The average Internet user has more than 25 Internet accounts, which are created for a wide variety of purposes. Besides accounts for e-mail services or social networks, users need access to learning platforms or online shopping services. Each of these internet accounts represents an individual digital identity. Each of these identities in turn contains a wide variety of personal information. In addition to information used to authenticate a user, such as an e-mail address and password, other services require very personal and sensitive data, such as bank details for payment and the place of residence for the subsequent delivery of an order.
The amount and variety of personal information that a digital identity can define provides cyber criminals with extensive opportunities for data misuse in the event of data theft. The protection of digital identities is therefore becoming increasingly important.
In this course we will look at how a digital identity is defined and what attributes such an identity can have. We will also explain which methods can be used to authenticate an identity and which techniques are available for identity management.
Another section of the workshop will look at different forms of attack on digital identities and give advice on how users can better protect their data. An important element in this context is the knowledge about secure passwords, possible attacks against passwords and secure methods for password storage.
Take the cybersecurity exam and get a qualified certificate!
This course content is part of the cybersecurity series on openHPI. The series consists of three courses and ends with the Cybersecurity exam in March 2021. By the Cybersecurity exam, you have the chance to receive a free record of achievement or a qualified certificate. Therefore, please attend the three courses Confidential Communication in the Internet, Digital Identities, and Cyberthreats: Malware and finish them with a confirmation of participation. This allows you to register for the cybersecurity exam which covers questions from all three courses.
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Professor Dr. Christoph Meinel (Univ. Prof., Dr. sc. nat., Dr. rer. nat., 1954) is Scientific Director and CEO of the Hasso Plattner Institute for Digital Engineering gGmbH (HPI) . He is a full professor (C4) for computer science and holds a chair at HPI on Internet Technologies and Systems . His areas of research focus on future Internet technologies, in particular Information Security, Web 3.0: Semantic Web, Social and Service Web, as well as on innovative Internet applications, especially in the domains of e-learning, tele-teaching and tele-medicine. Besides, he is scientifically active in the field of innovation research Design Thinking. His earlier research work concentrated on the theoretical foundation of computer science in the areas of computational complexity and the design of efficient (OBDD-based) algorithms and data structures.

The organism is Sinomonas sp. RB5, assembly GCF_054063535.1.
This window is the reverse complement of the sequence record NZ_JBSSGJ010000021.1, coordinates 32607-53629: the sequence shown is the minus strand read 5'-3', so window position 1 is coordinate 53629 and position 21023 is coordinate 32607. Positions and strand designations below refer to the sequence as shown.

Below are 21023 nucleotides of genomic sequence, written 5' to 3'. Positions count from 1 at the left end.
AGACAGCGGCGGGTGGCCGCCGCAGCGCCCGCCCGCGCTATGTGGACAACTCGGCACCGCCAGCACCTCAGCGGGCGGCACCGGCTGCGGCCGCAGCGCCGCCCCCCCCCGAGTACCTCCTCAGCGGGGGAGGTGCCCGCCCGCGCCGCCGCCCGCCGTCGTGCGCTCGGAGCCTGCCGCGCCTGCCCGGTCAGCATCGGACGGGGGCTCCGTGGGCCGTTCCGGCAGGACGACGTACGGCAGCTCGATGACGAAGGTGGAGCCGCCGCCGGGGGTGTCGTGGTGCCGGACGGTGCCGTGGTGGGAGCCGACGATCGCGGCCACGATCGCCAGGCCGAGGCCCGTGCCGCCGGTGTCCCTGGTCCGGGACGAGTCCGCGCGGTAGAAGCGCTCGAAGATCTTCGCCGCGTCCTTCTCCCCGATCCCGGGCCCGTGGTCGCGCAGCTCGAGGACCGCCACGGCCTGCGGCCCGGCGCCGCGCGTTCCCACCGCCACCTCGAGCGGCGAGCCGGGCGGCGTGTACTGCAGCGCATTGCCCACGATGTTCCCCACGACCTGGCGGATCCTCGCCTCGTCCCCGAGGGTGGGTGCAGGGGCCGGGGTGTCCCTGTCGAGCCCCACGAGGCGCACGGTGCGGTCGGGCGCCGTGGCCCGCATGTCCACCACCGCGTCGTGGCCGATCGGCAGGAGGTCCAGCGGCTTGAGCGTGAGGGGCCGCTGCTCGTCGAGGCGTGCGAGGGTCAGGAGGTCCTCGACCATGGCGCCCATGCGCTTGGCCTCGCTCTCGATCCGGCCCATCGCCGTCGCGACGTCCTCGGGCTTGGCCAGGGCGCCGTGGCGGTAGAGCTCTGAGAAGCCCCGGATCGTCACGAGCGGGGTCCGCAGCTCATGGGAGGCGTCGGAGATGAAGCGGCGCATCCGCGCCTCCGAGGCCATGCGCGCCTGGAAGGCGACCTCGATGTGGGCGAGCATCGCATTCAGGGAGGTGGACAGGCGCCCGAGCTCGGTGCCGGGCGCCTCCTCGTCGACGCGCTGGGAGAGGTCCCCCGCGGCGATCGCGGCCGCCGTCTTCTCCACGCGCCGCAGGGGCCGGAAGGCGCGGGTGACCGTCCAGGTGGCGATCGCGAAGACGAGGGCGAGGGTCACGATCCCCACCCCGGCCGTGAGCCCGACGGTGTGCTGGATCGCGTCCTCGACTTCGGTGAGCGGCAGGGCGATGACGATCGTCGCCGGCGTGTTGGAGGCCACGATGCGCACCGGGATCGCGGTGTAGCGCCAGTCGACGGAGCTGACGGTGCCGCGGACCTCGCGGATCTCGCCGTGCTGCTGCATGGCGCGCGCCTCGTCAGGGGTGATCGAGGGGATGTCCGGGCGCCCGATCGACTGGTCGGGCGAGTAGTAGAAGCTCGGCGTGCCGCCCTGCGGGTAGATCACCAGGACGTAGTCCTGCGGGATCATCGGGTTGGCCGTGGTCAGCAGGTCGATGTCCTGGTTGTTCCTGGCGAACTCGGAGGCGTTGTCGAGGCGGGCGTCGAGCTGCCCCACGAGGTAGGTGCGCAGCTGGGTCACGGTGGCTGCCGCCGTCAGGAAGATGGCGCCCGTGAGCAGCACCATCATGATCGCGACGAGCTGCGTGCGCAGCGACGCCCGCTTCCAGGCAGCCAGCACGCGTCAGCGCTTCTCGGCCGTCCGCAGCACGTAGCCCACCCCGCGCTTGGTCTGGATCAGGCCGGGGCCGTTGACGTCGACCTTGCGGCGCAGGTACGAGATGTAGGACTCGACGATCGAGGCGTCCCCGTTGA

Christoph Meinel teaches in the Bachelor and Master courses in IT-Systems Engineering and at the HPI School of Design Thinking. He is honorary professor at the Computer Sciences School at Beijing University of Technology, visiting professor at Shanghai University in China, and a senior research fellow at the Interdisciplinary Centre for Security, Reliability and Trust (SnT) at the University of Luxembourg. Since 2008, together with Larry Leifer from Stanford University, he is program director of the HPI-Stanford Design Thinking Research Program. Since 2010, he chairs the Steering Committee of the HPI Future SOC lab .
Christoph Meinel is author/co-author of 10 books and 4 anthologies, as well as editor of various conference proceedings. More than 400 of his papers have been published in high-profile scientific journals and at international conferences. His high-security solution Lock-Keeper is internationally patented and licensed by Siemens AG. His tele-TASK system provides an innovative mobile system for recording and Internet broadcasting lectures and presentations used in many universities all-over the world. The virtual tele-lab for Internet Security provides the possibility to get hands-on experiences in practical issues of Internet and information security. The recently developed tele-Board supports remote work of creative teams.
Christoph Meinel is a member of acatech, the German academy of sciences and engineering. He is chairman of the German IPv6 council and of the advisory board of UTD Meraka in South Africa, and a member of the SAP Security Advisory Board. In 2006, he hosted together with Hasso Plattner the first German "National IT-Summit" of the German Federal Chancellor Dr. Angela Merkel. From 1998 to 2002 he was the founder and CEO of the Research Lab "Institute for Telematics" in Trier. Christoph Meinel is chief editor of the scientific electronic journals ECCC - Electronic Colloquium on Computational Complexity and ECDTR - Electronic Colloquium on Design Thinking Research , the IT-Gipfelblog , and the tele-TASK archive.